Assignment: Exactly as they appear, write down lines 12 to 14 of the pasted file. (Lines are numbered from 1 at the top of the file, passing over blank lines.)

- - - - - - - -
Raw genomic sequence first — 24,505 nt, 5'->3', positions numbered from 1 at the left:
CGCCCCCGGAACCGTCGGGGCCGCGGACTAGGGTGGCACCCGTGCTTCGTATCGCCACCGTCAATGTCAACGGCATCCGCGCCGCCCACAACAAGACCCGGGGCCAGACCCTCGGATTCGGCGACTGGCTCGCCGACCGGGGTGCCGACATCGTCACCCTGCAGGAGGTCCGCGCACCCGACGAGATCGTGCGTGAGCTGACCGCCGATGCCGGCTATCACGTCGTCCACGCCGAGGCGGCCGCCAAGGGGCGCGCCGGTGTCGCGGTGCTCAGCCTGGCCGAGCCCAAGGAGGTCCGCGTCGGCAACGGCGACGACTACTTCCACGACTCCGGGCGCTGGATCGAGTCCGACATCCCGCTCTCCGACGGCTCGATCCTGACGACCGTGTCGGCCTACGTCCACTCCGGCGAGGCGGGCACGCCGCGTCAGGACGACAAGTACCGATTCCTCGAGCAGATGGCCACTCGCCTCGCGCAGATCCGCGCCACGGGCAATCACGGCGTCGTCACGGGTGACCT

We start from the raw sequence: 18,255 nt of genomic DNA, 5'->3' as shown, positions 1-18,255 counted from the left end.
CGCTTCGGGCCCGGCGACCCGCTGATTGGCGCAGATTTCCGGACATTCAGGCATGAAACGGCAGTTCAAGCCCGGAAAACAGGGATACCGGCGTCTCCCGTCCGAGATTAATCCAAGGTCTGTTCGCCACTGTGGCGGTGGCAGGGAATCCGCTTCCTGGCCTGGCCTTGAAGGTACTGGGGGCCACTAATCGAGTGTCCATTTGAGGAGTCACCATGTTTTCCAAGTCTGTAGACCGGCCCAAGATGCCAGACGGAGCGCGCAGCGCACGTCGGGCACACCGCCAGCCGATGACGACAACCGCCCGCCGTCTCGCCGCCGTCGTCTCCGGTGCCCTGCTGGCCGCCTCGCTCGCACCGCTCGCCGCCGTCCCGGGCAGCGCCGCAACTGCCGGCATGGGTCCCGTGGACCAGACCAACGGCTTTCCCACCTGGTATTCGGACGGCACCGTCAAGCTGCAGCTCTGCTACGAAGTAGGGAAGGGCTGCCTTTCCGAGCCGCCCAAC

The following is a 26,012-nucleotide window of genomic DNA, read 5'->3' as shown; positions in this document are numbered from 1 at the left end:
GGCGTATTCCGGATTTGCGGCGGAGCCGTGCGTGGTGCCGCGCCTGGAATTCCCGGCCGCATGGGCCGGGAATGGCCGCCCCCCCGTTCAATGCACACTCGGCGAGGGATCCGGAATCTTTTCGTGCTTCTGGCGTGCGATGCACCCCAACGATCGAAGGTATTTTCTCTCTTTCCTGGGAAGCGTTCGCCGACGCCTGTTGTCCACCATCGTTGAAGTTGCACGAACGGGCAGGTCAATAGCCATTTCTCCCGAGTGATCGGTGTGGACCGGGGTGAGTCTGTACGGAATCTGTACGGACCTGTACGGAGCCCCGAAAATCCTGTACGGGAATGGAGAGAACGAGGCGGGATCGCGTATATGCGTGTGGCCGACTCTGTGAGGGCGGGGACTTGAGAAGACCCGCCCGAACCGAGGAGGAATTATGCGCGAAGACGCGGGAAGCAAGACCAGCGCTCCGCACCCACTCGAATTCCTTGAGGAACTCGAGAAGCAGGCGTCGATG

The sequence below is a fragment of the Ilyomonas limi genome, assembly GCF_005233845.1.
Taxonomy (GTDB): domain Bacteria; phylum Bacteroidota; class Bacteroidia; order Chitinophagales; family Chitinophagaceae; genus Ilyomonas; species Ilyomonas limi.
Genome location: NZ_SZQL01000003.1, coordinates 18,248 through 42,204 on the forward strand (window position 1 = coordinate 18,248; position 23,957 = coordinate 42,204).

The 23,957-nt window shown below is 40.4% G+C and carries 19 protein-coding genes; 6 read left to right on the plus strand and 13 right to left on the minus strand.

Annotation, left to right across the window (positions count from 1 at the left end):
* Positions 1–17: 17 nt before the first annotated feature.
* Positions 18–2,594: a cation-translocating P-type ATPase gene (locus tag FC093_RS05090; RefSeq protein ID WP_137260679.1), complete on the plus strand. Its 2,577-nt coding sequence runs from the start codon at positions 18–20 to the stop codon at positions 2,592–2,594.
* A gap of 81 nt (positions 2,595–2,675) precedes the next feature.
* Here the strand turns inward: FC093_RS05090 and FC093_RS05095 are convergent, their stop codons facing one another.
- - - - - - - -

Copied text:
* Positions 1–17: 17 nt before the first annotated feature.
* Positions 18–2,594: a cation-translocating P-type ATPase gene (locus tag FC093_RS05090; RefSeq protein ID WP_137260679.1), complete on the plus strand. Its 2,577-nt coding sequence runs from the start codon at positions 18–20 to the stop codon at positions 2,592–2,594.
* A gap of 81 nt (positions 2,595–2,675) precedes the next feature.